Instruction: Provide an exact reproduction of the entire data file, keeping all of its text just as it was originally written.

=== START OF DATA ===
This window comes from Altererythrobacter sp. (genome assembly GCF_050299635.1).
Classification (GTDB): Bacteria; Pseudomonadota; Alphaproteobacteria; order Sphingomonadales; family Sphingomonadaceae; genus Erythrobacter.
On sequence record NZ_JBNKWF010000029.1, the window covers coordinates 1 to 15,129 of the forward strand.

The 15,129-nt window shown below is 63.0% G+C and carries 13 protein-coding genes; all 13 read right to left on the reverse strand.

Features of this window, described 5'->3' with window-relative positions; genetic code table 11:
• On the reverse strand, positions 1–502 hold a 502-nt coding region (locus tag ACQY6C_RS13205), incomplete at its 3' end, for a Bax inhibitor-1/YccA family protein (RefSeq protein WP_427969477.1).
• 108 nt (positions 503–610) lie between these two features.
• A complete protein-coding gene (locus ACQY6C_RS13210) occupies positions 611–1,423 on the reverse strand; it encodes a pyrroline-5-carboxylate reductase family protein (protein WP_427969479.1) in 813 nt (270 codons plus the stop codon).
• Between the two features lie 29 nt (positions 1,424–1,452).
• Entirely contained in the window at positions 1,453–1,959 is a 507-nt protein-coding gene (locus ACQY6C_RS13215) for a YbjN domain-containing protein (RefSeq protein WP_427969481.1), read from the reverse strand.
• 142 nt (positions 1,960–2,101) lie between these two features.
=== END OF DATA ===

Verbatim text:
This window comes from Altererythrobacter sp. (genome assembly GCF_050299635.1).
Classification (GTDB): Bacteria; Pseudomonadota; Alphaproteobacteria; order Sphingomonadales; family Sphingomonadaceae; genus Erythrobacter.
On sequence record NZ_JBNKWF010000029.1, the window covers coordinates 1 to 15,129 of the forward strand.

The 15,129-nt window shown below is 63.0% G+C and carries 13 protein-coding genes; all 13 read right to left on the reverse strand.

Features of this window, described 5'->3' with window-relative positions; genetic code table 11:
• On the reverse strand, positions 1–502 hold a 502-nt coding region (locus tag ACQY6C_RS13205), incomplete at its 3' end, for a Bax inhibitor-1/YccA family protein (RefSeq protein WP_427969477.1).
• 108 nt (positions 503–610) lie between these two features.
• A complete protein-coding gene (locus ACQY6C_RS13210) occupies positions 611–1,423 on the reverse strand; it encodes a pyrroline-5-carboxylate reductase family protein (protein WP_427969479.1) in 813 nt (270 codons plus the stop codon).
• Between the two features lie 29 nt (positions 1,424–1,452).
• Entirely contained in the window at positions 1,453–1,959 is a 507-nt protein-coding gene (locus ACQY6C_RS13215) for a YbjN domain-containing protein (RefSeq protein WP_427969481.1), read from the reverse strand.
• 142 nt (positions 1,960–2,101) lie between these two features.